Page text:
Solid Durham teaching assistants strike as 2,000 walk out

Durham teaching assistants striking against Labour pay cuts, photo by Durham TAs

Durham teaching assistants striking against Labour pay cuts, photo by Durham TAs   (Click to enlarge: opens in new window)

Alan Docherty, Teesside Socialist Party

Almost 2,000 teaching assistants (TAs), Unison and ATL members, in County Durham struck on 8 and 9 November against the Labour council that is proposing to cut their wages.

The action disrupted over 100 schools and closed 43 completely. Schools were picketed and strikers were joined by parents and members of the other teaching unions.

On the second morning of the strike 1,000 teaching assistants descended on county hall. The staff lined the street and received massive support from passing commuters.

At 12 noon the teaching assistants rallied at Durham Miners HQ. The hall was packed with standing room only as approximately 1,200 strikers and supporters sang and cheered. They also listened to speeches from Unison general secretary Dave Prentis and Lisa Turnbull from the Teaching Assistants Activist Committee.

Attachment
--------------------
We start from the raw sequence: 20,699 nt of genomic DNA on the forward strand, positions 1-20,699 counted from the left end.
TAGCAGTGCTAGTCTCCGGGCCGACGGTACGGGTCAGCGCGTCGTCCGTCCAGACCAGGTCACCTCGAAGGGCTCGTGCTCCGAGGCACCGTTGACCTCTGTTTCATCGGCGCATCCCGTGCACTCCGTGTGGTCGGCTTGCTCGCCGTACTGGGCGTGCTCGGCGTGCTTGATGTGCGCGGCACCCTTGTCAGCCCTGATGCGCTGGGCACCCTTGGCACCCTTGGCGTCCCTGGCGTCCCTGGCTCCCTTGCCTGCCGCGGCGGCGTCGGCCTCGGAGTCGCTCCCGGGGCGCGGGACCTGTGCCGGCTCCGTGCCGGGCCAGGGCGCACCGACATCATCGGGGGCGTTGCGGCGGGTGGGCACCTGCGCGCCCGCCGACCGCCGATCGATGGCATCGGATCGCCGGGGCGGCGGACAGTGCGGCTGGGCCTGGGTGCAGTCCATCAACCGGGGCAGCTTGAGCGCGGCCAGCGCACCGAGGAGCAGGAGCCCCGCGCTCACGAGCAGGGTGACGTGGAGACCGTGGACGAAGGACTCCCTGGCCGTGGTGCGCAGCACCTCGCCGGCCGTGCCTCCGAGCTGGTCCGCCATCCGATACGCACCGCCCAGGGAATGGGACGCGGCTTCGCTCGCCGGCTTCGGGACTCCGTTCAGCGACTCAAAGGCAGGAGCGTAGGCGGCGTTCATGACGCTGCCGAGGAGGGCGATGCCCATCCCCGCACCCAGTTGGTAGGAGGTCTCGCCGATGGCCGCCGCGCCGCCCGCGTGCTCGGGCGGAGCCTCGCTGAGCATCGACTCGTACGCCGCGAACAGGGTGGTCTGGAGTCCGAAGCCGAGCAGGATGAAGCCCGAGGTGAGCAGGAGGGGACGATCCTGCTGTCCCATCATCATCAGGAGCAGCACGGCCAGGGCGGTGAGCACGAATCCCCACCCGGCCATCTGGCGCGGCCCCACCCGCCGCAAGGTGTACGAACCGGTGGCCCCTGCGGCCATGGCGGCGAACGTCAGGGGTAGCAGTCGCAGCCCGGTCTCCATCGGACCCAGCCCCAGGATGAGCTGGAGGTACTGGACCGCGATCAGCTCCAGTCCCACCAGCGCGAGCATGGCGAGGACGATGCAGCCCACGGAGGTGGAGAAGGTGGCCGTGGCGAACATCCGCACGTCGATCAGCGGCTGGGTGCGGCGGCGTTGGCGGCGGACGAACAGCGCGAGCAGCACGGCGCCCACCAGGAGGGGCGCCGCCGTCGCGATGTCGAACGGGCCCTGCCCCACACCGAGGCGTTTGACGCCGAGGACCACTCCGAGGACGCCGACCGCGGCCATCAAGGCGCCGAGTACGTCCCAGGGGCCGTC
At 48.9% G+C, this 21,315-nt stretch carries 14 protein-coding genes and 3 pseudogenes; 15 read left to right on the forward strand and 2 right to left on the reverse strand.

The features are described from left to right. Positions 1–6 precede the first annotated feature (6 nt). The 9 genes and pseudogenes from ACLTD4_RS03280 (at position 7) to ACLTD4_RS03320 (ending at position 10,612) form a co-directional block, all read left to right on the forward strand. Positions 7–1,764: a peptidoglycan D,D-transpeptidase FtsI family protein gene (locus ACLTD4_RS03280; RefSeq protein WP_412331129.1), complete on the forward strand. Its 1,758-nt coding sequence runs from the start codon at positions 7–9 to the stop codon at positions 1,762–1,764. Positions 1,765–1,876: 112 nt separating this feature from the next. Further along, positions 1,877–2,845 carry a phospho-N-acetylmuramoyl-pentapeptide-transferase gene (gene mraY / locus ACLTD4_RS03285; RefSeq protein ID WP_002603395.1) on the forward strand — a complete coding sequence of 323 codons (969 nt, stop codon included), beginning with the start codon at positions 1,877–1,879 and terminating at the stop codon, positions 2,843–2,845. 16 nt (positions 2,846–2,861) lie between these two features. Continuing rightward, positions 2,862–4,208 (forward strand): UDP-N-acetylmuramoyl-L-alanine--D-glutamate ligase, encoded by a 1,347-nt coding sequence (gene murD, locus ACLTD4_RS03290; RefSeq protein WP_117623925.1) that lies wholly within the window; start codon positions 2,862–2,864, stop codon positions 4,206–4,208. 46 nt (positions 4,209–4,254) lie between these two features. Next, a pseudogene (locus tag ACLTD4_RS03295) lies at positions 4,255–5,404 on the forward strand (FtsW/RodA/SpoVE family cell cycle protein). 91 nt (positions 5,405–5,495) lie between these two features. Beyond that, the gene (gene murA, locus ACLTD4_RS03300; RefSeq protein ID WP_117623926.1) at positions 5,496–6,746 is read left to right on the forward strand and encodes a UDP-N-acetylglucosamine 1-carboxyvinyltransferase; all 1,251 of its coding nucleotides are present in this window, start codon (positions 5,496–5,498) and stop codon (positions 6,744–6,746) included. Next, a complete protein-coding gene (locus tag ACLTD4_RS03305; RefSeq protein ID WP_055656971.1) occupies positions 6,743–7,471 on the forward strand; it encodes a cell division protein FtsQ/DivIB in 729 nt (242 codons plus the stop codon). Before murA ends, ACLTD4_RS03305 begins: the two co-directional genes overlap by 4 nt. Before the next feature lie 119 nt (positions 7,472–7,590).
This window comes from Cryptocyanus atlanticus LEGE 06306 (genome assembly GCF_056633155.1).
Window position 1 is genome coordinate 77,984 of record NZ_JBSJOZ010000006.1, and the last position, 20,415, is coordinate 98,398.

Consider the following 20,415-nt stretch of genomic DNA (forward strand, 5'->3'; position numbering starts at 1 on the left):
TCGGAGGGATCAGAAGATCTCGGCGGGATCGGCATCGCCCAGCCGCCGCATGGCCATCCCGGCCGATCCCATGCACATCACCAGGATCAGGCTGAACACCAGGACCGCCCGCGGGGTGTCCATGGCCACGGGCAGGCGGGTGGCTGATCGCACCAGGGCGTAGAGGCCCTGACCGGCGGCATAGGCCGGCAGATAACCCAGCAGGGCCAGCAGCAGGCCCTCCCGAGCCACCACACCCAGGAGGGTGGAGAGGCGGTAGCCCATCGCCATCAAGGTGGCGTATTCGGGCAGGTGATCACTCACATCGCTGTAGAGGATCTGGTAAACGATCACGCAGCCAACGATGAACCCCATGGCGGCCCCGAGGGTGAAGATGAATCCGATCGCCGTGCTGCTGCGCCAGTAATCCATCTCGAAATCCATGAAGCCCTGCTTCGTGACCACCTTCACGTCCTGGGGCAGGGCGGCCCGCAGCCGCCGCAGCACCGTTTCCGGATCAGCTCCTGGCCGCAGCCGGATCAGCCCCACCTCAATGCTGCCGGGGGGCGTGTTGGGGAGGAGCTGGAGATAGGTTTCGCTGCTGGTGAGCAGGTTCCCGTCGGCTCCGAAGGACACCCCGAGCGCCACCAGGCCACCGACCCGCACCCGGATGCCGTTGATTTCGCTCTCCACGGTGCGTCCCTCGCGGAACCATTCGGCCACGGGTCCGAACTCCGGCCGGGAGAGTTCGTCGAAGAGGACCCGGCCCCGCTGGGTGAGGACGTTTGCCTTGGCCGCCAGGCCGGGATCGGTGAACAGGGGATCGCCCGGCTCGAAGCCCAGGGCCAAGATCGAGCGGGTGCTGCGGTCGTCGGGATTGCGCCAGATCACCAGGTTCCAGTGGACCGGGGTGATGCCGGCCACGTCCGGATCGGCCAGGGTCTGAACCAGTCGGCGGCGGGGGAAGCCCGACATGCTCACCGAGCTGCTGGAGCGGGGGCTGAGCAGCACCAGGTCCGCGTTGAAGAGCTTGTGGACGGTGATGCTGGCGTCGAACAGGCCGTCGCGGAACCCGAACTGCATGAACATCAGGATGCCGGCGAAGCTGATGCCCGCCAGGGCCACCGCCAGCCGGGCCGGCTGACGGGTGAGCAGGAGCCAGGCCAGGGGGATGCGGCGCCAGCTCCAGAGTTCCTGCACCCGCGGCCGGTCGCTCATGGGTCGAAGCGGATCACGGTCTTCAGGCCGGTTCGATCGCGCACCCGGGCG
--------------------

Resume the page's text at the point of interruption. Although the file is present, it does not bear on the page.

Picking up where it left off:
Labour council

The strike was called after pressure from teaching assistants who have had to organise their own campaign to force Unison into action. Durham County Council has started the process to sack all 2,700 teaching assistants and re-engage them on term-time contracts that could cut their pay by up to 23%.

The Labour council claims it has no alternative because it could face equal pay claims because of the teaching assistants’ non-standard contract that pays them for 52 weeks a year and time not worked.

Teaching assistants in Durham are paid several thousand pounds a year less than TAs in neighbouring authorities. These authorities pay all their TAs in accordance with single-status conditions. Yet Durham Labour council is proposing to cut their pay by up to another £4,600 a year and intends to impose the new contract in January after TAs rejected an offer of two years compensation.

Unison has been slow to take action to support its TAs. The TAs have had to organise themselves and Unison’s officers were originally hostile to their unofficial organising committee, even trying to block and delay them from becoming accredited stewards. The TAs are now fighting to democratise Unison to ensure it fights for them.

They are determined not to accept any pay cut and are seeking re-grading to bring them into line with TAs in other authorities. Additional days of strike have been called but the dates have yet to be confirmed.